New Orleans Saints Bounties
In 2012, the New Orleans Saints football program admitted to the existence of a “bounty” program in which players were paid bonuses to hit players from the opposing team so as to knock the other player out of the game (CNN, 2012; see also New Orleans Saints, 2012). Football is a contact sport, but creating financial incentives to intentionally injure opposing players is going too far. This practice is morally reprehensible; it would be bad enough for a player on his own initiative to try to hurt an opponent so badly that opponent would have to leave the game, but to institutionalize this practice by paying players bonuses for engaging in unsportsmanlike conduct deserves severe condemnation.
CNN (2012) reported on the accusations about the bounty program leveled against the New Orleans Saints football organization:
The National Football League reported Friday that the Saints paid defensive players a bounty for injuring opponents, as well as making interceptions and fumble recoveries, during the 2009–2011 seasons. The program involved as many as 27 players and at least one assistant coach, the league concluded. The league said the program was administered by then-defensive coordinator Gregg Williams, with knowledge of other coaches. Players regularly contributed cash to a pool, which may have topped $50,000 at its peak. The players were paid $1,500 for a “knockout,” when an opposing player was not able to return to the game, and $1,000 for a “cart-off,” when an opposing player had to be carried off the field. In some cases, particular players on the opposing team were targeted.
This scandal damaged the reputation of the New Orleans Saints football team. Sports Illustrated (2012) declared, “Make no mistake: the New Orleans bounty saga will go down as one of the worst chapters in NFL history.” The team's image was clearly damaged.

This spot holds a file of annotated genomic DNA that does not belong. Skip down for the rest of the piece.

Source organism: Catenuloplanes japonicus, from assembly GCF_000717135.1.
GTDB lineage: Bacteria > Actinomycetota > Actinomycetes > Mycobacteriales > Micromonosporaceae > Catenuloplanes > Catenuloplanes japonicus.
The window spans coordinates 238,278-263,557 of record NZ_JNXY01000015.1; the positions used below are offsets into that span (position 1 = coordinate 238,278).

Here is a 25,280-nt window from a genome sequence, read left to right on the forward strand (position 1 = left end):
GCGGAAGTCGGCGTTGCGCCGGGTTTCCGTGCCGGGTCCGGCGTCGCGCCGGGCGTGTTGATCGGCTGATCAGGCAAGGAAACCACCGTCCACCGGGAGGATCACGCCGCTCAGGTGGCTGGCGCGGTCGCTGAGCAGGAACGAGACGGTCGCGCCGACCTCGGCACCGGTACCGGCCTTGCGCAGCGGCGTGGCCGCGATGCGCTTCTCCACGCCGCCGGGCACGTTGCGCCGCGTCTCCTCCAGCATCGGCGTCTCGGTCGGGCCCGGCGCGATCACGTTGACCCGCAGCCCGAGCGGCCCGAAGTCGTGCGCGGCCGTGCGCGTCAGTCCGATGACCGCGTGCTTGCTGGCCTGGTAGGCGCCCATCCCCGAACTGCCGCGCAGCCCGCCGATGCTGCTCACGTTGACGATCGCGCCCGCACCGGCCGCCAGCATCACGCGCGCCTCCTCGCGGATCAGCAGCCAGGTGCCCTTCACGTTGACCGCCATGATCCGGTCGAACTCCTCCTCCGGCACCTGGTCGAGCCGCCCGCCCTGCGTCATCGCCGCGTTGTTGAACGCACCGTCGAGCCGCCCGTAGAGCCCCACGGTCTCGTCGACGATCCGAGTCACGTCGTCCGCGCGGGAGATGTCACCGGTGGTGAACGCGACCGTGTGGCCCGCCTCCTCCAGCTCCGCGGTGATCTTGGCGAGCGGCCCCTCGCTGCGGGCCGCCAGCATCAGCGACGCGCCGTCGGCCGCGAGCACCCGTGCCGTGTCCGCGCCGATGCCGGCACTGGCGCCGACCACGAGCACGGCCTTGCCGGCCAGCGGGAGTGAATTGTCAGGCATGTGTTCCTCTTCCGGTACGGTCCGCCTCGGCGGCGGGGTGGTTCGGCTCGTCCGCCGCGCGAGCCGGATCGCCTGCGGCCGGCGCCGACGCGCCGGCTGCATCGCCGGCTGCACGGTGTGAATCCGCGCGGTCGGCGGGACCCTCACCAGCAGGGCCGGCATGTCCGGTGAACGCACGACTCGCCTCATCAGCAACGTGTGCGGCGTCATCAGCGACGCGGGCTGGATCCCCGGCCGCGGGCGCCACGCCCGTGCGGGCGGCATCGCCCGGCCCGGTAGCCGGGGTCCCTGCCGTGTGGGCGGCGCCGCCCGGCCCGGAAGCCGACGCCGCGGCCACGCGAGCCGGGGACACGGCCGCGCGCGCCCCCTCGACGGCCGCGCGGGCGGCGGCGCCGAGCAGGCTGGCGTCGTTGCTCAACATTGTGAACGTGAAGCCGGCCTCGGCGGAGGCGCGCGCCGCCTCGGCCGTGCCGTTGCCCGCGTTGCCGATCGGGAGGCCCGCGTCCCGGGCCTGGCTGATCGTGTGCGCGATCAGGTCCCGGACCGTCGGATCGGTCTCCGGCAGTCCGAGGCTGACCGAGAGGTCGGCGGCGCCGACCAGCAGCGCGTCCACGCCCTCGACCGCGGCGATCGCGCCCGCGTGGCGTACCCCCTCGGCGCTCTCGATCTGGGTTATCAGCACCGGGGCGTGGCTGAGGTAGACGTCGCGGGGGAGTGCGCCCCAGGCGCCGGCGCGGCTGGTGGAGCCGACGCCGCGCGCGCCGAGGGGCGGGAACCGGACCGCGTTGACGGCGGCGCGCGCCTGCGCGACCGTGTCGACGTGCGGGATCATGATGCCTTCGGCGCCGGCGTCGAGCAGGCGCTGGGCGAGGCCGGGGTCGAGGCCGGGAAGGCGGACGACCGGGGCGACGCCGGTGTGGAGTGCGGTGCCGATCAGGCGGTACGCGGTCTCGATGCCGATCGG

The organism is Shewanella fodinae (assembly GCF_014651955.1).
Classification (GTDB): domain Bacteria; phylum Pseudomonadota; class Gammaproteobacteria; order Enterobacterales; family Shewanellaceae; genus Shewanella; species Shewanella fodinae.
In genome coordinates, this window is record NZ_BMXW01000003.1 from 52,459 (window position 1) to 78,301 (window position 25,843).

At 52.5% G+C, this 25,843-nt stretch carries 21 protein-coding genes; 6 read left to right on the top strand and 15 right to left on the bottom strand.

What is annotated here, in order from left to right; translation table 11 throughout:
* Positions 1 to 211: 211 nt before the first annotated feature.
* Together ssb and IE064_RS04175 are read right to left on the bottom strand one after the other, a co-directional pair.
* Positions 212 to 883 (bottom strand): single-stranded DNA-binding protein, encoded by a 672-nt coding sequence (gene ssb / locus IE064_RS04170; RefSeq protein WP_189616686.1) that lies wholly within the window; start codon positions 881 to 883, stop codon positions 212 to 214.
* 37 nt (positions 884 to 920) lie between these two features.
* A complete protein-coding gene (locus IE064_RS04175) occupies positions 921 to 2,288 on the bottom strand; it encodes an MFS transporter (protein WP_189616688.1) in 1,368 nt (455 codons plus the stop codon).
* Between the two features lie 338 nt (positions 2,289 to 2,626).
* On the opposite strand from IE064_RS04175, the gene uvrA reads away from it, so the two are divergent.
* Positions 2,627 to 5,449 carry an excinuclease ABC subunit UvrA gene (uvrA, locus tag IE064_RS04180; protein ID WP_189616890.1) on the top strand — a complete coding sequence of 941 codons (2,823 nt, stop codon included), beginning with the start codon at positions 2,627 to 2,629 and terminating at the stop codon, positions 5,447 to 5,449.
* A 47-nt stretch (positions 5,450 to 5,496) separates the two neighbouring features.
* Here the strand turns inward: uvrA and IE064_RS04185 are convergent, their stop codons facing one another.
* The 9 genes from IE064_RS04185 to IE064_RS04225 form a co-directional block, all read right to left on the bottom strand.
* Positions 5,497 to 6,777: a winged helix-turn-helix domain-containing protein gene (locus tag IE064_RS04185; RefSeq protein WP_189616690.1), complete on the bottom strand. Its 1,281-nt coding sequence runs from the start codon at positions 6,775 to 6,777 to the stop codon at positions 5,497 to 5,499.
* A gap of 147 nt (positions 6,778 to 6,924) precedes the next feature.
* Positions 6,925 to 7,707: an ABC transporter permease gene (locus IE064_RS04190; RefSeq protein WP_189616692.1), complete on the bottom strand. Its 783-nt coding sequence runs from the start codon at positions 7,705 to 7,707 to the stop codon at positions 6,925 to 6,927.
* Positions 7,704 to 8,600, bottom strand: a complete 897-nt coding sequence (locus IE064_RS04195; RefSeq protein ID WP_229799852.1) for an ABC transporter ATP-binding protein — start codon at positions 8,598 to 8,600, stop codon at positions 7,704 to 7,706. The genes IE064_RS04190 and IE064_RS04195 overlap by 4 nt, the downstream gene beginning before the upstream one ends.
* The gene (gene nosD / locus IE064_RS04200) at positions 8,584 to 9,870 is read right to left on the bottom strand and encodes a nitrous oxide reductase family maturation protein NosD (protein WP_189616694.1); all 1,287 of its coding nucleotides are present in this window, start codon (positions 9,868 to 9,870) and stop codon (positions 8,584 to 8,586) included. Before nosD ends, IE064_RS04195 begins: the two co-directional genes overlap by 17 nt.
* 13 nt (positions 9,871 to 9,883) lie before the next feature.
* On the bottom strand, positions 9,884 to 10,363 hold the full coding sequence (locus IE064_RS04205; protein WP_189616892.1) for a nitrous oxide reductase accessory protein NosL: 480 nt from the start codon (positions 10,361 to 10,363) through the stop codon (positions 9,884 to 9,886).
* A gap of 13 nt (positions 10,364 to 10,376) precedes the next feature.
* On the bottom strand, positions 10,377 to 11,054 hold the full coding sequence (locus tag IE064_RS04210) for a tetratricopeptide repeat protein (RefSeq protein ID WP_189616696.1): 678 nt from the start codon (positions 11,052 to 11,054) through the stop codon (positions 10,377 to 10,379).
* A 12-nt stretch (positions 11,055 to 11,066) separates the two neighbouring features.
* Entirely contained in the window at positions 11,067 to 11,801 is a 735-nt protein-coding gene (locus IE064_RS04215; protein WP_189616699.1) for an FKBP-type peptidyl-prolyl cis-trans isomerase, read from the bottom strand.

The New Orleans Saints responded with image repair discourse. Head Coach Sean Payton and General Manager Mickey Loomis issued a statement, saying they accepted “full responsibility” for this program, which “happened under our watch” (CNN, 2012). They acknowledged that these were “serious violations, and we understand the negative impact it has had on our game” (CNN, 2012). These statements illustrate mortification: Payton and Loomis admitted that an offensive action had occurred and they accepted responsibility for it.
Although the head coach and general manager accepted responsibility themselves, they were quick to deny that the Saints' owner Tom Benson was involved in the bounty program. Payton and Loomis said they were “sorry for the 'undue hardship' the violations had caused Benson, 'who had nothing to do with this activity'” (CNN, 2012). This can be considered a (brief) instance of third party image repair, where one party (Payton and Loomis) issues an image repair effort on behalf of a third party (Benson; see chapter 7 for more on third party image repair).
Payton and Loomis also made use of corrective action, declaring, “Both of us have made it clear within our organization that this will never happen again, and make that same promise to the NFL and most importantly to all of our fans” (CNN, 2012). Saints owner Tom Benson said that “the team cooperated with the [NFL's] investigation” (CNN, 2012).
This scandal also tarnished the National Football League's reputation. Sports Illustrated pointed out that “the backdrop of this story is the 1,200 or so former NFL players who are in the process of suing the league over concussion and head-trauma issues” (2012). The possibility that some of these injuries might be intentional rather than accidental makes the problem even worse. NFL commissioner Roger Goodell sent a message that this kind of misconduct would not be tolerated, a form of corrective action for the league (not just for the New Orleans Saints). Goodell suspended four players for 31 games in 2012; Jonathan Vilma, who was reported to have been the key instigator in the bounty program, was suspended for the entire season. Former defensive coordinator for the Saints Gregg Williams was suspended indefinitely; Head Coach Sean Payton was suspended for a year; General Manager Mickey Loomis was suspended for eight games; and Assistant Head Coach Joe Vitt received a six-game suspension (Sports Illustrated, 2012).
This image repair effort was not particularly impressive. Mortification and corrective action are appropriate responses, but the idea of paying bounties to injure players is simply not justifiable. Apologizing and stopping this offensive behavior was the right thing to do, but still the bounty program was simply wrong. The game of football will continue, and the New Orleans Saints will continue playing it. However, the bounty scandal was a large bump in the road that required image repair discourse from both the Saints and the NFL to navigate. It may take some time for the damaged images to recover.